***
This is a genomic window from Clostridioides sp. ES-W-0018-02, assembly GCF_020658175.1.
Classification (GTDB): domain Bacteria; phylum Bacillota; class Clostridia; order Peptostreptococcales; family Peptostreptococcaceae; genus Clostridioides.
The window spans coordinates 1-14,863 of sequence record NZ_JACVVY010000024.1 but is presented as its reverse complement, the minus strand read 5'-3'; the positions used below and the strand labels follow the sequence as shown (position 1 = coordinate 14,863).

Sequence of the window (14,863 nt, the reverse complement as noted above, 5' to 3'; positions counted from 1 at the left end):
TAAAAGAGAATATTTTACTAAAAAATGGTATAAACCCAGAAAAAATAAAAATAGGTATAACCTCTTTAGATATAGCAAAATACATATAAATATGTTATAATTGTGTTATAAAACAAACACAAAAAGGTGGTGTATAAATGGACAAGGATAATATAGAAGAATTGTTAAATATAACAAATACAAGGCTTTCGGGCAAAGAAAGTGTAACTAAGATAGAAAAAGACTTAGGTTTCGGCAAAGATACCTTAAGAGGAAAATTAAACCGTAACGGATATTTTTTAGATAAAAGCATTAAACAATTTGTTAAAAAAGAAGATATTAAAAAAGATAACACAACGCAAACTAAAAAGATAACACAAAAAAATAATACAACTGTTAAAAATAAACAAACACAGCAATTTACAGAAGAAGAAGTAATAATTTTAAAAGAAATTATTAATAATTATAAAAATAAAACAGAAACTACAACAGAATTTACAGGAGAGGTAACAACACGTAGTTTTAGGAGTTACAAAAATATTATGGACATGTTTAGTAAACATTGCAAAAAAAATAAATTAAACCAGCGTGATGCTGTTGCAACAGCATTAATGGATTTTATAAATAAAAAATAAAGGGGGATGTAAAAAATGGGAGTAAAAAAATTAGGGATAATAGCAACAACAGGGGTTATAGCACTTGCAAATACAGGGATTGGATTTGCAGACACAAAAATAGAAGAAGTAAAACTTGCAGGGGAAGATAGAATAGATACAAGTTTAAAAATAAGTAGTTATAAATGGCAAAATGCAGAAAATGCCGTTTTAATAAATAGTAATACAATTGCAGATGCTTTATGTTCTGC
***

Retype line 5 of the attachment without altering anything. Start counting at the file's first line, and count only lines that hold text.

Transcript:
TAAAAGAGAATATTTTACTAAAAAATGGTATAAACCCAGAAAAAATAAAAATAGGTATAACCTCTTTAGATATAGCAAAATACATATAAATATGTTATAATTGTGTTATAAAACAAACACAAAAAGGTGGTGTATAAATGGACAAGGATAATATAGAAGAATTGTTAAATATAACAAATACAAGGCTTTCGGGCAAAGAAAGTGTAACTAAGATAGAAAAAGACTTAGGTTTCGGCAAAGATACCTTAAGAGGAAAATTAAACCGTAACGGATATTTTTTAGATAAAAGCATTAAACAATTTGTTAAAAAAGAAGATATTAAAAAAGATAACACAACGCAAACTAAAAAGATAACACAAAAAAATAATACAACTGTTAAAAATAAACAAACACAGCAATTTACAGAAGAAGAAGTAATAATTTTAAAAGAAATTATTAATAATTATAAAAATAAAACAGAAACTACAACAGAATTTACAGGAGAGGTAACAACACGTAGTTTTAGGAGTTACAAAAATATTATGGACATGTTTAGTAAACATTGCAAAAAAAATAAATTAAACCAGCGTGATGCTGTTGCAACAGCATTAATGGATTTTATAAATAAAAAATAAAGGGGGATGTAAAAAATGGGAGTAAAAAAATTAGGGATAATAGCAACAACAGGGGTTATAGCACTTGCAAATACAGGGATTGGATTTGCAGACACAAAAATAGAAGAAGTAAAACTTGCAGGGGAAGATAGAATAGATACAAGTTTAAAAATAAGTAGTTATAAATGGCAAAATGCAGAAAATGCCGTTTTAATAAATAGTAATACAATTGCAGATGCTTTATGTTCTGC